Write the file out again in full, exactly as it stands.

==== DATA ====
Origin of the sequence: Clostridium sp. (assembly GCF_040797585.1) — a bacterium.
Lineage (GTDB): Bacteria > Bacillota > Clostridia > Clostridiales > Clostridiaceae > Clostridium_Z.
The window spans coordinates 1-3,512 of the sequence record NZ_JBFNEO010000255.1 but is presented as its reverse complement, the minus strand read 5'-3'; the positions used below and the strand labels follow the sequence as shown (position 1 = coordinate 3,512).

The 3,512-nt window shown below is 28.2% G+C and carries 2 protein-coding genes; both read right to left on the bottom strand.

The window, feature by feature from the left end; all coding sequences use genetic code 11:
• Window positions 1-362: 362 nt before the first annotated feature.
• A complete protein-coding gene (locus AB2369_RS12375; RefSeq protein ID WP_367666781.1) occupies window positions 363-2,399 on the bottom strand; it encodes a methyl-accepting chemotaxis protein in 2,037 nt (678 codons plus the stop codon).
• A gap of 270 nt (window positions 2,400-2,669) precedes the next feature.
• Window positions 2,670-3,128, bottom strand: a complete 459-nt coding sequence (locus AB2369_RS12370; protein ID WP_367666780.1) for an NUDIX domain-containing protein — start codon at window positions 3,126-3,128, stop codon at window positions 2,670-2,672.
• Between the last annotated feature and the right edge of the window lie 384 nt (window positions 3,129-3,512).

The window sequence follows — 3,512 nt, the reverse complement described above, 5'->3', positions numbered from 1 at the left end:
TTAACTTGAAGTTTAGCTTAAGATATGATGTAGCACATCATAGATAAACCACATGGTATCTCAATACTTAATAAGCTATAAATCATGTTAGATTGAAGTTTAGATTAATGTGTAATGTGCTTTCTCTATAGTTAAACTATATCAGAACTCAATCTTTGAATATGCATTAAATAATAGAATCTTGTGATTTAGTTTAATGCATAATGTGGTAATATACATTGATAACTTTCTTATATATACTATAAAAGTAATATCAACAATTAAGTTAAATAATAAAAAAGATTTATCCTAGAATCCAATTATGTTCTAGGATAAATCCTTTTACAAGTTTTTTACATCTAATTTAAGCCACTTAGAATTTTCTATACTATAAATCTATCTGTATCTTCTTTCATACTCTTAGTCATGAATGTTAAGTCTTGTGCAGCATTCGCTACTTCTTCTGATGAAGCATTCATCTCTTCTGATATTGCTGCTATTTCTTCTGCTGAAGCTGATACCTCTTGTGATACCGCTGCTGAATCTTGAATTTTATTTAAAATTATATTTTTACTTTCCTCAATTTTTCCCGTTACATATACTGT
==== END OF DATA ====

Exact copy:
Origin of the sequence: Clostridium sp. (assembly GCF_040797585.1) — a bacterium.
Lineage (GTDB): Bacteria > Bacillota > Clostridia > Clostridiales > Clostridiaceae > Clostridium_Z.
The window spans coordinates 1-3,512 of the sequence record NZ_JBFNEO010000255.1 but is presented as its reverse complement, the minus strand read 5'-3'; the positions used below and the strand labels follow the sequence as shown (position 1 = coordinate 3,512).

The 3,512-nt window shown below is 28.2% G+C and carries 2 protein-coding genes; both read right to left on the bottom strand.

The window, feature by feature from the left end; all coding sequences use genetic code 11:
• Window positions 1-362: 362 nt before the first annotated feature.
• A complete protein-coding gene (locus AB2369_RS12375; RefSeq protein ID WP_367666781.1) occupies window positions 363-2,399 on the bottom strand; it encodes a methyl-accepting chemotaxis protein in 2,037 nt (678 codons plus the stop codon).
• A gap of 270 nt (window positions 2,400-2,669) precedes the next feature.
• Window positions 2,670-3,128, bottom strand: a complete 459-nt coding sequence (locus AB2369_RS12370; protein ID WP_367666780.1) for an NUDIX domain-containing protein — start codon at window positions 3,126-3,128, stop codon at window positions 2,670-2,672.
• Between the last annotated feature and the right edge of the window lie 384 nt (window positions 3,129-3,512).

The window sequence follows — 3,512 nt, the reverse complement described above, 5'->3', positions numbered from 1 at the left end:
TTAACTTGAAGTTTAGCTTAAGATATGATGTAGCACATCATAGATAAACCACATGGTATCTCAATACTTAATAAGCTATAAATCATGTTAGATTGAAGTTTAGATTAATGTGTAATGTGCTTTCTCTATAGTTAAACTATATCAGAACTCAATCTTTGAATATGCATTAAATAATAGAATCTTGTGATTTAGTTTAATGCATAATGTGGTAATATACATTGATAACTTTCTTATATATACTATAAAAGTAATATCAACAATTAAGTTAAATAATAAAAAAGATTTATCCTAGAATCCAATTATGTTCTAGGATAAATCCTTTTACAAGTTTTTTACATCTAATTTAAGCCACTTAGAATTTTCTATACTATAAATCTATCTGTATCTTCTTTCATACTCTTAGTCATGAATGTTAAGTCTTGTGCAGCATTCGCTACTTCTTCTGATGAAGCATTCATCTCTTCTGATATTGCTGCTATTTCTTCTGCTGAAGCTGATACCTCTTGTGATACCGCTGCTGAATCTTGAATTTTATTTAAAATTATATTTTTACTTTCCTCAATTTTTCCCGTTACATATACTGT